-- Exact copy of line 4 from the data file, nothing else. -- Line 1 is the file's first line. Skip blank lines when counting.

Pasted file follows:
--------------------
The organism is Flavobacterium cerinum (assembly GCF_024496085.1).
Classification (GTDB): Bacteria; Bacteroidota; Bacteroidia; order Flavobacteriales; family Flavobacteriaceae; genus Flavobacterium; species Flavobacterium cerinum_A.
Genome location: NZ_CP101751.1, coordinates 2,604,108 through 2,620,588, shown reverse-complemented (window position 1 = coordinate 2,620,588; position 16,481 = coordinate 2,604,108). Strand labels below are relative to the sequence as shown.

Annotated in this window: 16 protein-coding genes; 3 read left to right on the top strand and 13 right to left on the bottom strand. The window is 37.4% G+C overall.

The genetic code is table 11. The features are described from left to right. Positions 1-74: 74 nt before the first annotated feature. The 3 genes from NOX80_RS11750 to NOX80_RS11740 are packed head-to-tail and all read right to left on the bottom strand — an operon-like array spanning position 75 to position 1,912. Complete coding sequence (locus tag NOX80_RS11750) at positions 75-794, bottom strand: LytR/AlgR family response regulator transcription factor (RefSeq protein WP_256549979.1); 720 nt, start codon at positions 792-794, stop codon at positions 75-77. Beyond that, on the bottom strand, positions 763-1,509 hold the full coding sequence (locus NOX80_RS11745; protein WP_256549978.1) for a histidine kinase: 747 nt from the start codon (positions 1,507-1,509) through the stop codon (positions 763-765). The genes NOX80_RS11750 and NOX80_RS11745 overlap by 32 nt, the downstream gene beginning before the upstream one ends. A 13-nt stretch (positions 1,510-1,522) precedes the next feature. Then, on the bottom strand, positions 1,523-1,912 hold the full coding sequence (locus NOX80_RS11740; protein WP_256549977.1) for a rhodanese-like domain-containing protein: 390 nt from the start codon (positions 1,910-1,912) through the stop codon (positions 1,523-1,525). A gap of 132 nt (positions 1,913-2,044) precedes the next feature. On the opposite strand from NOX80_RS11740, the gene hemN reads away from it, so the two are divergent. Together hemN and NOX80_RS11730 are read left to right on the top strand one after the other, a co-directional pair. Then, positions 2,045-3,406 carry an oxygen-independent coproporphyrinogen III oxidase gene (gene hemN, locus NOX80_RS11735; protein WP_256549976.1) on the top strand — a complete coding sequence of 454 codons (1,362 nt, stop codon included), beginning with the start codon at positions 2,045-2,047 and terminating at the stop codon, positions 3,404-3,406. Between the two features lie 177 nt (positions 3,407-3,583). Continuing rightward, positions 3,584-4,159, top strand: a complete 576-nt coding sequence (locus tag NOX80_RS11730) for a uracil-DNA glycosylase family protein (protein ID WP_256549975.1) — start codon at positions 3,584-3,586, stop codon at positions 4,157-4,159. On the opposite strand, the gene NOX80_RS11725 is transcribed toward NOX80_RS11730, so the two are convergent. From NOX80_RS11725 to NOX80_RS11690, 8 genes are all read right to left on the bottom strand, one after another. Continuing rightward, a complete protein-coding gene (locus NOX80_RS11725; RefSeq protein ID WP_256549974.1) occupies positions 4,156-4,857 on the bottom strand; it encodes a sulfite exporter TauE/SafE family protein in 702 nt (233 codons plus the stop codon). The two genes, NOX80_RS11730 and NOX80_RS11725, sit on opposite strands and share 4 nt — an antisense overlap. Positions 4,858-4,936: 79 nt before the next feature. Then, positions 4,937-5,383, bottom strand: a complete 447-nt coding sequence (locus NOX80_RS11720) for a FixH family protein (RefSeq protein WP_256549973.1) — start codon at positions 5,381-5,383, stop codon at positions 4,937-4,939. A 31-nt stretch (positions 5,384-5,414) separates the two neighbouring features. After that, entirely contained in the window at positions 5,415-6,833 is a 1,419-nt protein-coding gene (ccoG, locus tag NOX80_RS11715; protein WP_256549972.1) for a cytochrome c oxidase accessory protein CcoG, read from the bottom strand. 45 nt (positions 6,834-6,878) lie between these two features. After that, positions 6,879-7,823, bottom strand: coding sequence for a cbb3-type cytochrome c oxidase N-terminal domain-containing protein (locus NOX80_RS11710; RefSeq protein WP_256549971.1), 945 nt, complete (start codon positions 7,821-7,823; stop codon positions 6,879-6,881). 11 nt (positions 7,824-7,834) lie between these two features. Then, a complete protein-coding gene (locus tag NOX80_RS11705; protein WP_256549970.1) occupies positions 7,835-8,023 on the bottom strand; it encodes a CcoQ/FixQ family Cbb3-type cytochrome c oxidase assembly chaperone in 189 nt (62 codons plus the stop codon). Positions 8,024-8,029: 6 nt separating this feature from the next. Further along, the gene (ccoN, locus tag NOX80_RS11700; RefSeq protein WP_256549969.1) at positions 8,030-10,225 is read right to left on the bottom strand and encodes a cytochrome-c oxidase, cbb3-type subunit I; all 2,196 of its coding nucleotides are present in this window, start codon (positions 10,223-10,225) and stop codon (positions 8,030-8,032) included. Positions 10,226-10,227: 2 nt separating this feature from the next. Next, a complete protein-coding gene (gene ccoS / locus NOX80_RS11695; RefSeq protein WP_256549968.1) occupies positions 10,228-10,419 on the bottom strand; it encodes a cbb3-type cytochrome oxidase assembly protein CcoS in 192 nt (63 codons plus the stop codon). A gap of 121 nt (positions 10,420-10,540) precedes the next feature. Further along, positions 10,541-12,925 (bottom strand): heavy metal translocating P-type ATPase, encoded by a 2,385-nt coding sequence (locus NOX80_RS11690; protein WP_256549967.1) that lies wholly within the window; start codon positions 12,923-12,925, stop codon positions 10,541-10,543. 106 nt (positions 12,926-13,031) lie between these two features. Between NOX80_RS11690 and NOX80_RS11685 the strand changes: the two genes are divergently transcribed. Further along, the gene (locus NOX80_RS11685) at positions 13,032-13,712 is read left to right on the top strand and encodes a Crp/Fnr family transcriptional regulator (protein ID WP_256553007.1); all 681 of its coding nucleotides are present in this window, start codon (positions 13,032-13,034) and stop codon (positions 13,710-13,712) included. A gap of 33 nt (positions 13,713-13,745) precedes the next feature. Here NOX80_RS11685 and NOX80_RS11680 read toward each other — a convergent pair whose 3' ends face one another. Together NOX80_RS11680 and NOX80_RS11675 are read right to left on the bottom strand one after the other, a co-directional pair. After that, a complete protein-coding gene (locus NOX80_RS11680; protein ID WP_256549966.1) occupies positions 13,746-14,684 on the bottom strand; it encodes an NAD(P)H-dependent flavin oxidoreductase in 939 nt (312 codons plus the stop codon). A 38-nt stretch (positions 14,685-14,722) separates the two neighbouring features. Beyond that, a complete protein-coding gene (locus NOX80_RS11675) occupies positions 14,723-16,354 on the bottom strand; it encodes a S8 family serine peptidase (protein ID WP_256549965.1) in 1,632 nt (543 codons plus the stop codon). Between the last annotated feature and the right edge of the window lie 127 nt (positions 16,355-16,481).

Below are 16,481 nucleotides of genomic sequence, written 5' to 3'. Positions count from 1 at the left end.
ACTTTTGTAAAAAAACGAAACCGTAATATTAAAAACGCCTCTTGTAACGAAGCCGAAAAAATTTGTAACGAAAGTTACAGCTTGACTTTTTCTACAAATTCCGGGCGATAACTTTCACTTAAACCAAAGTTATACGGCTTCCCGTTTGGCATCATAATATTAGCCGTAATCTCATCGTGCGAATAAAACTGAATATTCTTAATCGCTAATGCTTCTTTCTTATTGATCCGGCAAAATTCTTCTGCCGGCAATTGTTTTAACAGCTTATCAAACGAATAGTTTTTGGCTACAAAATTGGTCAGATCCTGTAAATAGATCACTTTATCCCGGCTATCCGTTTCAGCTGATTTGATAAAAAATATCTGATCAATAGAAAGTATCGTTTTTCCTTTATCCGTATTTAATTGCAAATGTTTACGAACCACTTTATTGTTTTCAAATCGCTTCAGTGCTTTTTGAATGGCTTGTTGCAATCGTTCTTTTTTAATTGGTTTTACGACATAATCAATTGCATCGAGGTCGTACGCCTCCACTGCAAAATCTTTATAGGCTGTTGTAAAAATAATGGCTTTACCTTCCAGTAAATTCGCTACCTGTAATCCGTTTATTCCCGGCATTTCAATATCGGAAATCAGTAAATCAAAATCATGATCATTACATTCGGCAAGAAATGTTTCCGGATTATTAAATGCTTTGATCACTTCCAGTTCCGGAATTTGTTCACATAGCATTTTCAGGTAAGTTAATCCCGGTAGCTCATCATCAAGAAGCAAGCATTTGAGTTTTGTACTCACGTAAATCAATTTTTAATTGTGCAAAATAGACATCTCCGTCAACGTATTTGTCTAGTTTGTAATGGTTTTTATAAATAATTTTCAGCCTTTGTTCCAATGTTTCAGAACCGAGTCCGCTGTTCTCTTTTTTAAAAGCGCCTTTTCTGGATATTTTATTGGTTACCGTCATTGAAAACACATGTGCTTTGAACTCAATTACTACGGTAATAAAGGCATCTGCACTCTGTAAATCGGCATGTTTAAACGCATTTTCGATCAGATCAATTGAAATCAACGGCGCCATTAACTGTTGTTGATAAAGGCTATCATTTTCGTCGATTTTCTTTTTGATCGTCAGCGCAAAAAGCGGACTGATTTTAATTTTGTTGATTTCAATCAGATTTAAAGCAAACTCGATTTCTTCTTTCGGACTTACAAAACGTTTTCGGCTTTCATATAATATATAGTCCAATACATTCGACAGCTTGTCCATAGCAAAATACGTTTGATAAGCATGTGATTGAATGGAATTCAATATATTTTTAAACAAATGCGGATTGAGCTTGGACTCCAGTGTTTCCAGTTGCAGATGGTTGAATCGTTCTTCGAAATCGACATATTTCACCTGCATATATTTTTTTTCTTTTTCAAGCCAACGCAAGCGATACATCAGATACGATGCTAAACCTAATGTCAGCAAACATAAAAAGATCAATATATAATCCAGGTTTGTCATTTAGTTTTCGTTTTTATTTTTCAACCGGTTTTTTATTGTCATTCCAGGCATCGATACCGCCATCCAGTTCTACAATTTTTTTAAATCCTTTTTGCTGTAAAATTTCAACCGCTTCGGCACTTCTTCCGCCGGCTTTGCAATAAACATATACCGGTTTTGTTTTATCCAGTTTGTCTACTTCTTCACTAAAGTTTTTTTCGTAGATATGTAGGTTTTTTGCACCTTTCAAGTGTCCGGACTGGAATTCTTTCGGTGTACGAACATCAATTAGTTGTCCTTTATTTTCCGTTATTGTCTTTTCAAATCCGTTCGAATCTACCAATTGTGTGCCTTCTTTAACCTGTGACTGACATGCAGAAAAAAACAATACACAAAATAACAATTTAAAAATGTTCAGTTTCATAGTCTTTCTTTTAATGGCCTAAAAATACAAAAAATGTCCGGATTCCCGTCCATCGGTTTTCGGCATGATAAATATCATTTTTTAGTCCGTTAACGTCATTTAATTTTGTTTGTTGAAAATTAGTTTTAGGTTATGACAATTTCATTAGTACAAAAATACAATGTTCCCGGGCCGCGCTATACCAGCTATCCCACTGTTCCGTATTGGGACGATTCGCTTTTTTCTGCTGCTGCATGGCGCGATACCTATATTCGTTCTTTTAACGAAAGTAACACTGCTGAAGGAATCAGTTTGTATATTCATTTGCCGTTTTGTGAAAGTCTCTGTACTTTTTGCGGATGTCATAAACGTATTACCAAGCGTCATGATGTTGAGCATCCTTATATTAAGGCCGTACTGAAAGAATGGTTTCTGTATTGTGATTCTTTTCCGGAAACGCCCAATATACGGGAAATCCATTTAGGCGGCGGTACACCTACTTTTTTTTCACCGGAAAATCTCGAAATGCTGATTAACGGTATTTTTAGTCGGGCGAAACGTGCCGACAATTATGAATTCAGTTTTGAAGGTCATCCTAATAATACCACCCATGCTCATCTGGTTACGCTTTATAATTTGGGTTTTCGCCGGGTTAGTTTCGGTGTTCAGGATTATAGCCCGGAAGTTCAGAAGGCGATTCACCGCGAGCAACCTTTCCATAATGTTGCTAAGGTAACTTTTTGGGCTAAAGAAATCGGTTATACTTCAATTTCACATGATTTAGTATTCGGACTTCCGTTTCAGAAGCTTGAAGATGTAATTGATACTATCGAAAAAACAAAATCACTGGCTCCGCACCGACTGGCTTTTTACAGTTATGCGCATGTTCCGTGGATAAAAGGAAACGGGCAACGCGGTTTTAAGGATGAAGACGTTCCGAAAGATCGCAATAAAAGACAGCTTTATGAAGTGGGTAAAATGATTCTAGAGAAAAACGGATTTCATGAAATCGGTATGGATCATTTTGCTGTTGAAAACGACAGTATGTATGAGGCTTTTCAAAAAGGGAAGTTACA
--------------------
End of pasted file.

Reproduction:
Annotated in this window: 16 protein-coding genes; 3 read left to right on the top strand and 13 right to left on the bottom strand. The window is 37.4% G+C overall.